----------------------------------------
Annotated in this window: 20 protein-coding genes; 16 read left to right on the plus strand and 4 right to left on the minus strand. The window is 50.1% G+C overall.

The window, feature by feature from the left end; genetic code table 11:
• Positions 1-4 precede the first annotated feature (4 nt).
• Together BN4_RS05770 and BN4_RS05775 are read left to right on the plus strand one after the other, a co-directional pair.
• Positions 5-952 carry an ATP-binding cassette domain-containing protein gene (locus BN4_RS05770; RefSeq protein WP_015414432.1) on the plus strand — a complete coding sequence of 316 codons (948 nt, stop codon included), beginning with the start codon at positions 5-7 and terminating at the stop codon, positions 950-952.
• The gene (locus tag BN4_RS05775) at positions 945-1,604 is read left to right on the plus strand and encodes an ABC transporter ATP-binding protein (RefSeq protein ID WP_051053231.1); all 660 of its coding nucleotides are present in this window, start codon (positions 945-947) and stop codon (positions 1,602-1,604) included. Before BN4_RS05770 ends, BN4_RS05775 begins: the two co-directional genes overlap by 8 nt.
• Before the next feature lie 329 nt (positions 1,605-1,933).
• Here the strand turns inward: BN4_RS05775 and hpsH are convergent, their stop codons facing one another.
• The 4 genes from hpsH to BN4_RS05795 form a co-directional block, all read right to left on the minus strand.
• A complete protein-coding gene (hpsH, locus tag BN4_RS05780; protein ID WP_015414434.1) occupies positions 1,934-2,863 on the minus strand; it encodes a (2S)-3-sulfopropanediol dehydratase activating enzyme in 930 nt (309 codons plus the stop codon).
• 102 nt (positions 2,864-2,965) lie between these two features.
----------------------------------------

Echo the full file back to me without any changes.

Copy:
Annotated in this window: 20 protein-coding genes; 16 read left to right on the plus strand and 4 right to left on the minus strand. The window is 50.1% G+C overall.

The window, feature by feature from the left end; genetic code table 11:
• Positions 1-4 precede the first annotated feature (4 nt).
• Together BN4_RS05770 and BN4_RS05775 are read left to right on the plus strand one after the other, a co-directional pair.
• Positions 5-952 carry an ATP-binding cassette domain-containing protein gene (locus BN4_RS05770; RefSeq protein WP_015414432.1) on the plus strand — a complete coding sequence of 316 codons (948 nt, stop codon included), beginning with the start codon at positions 5-7 and terminating at the stop codon, positions 950-952.
• The gene (locus tag BN4_RS05775) at positions 945-1,604 is read left to right on the plus strand and encodes an ABC transporter ATP-binding protein (RefSeq protein ID WP_051053231.1); all 660 of its coding nucleotides are present in this window, start codon (positions 945-947) and stop codon (positions 1,602-1,604) included. Before BN4_RS05770 ends, BN4_RS05775 begins: the two co-directional genes overlap by 8 nt.
• Before the next feature lie 329 nt (positions 1,605-1,933).
• Here the strand turns inward: BN4_RS05775 and hpsH are convergent, their stop codons facing one another.
• The 4 genes from hpsH to BN4_RS05795 form a co-directional block, all read right to left on the minus strand.
• A complete protein-coding gene (hpsH, locus tag BN4_RS05780; protein ID WP_015414434.1) occupies positions 1,934-2,863 on the minus strand; it encodes a (2S)-3-sulfopropanediol dehydratase activating enzyme in 930 nt (309 codons plus the stop codon).
• 102 nt (positions 2,864-2,965) lie between these two features.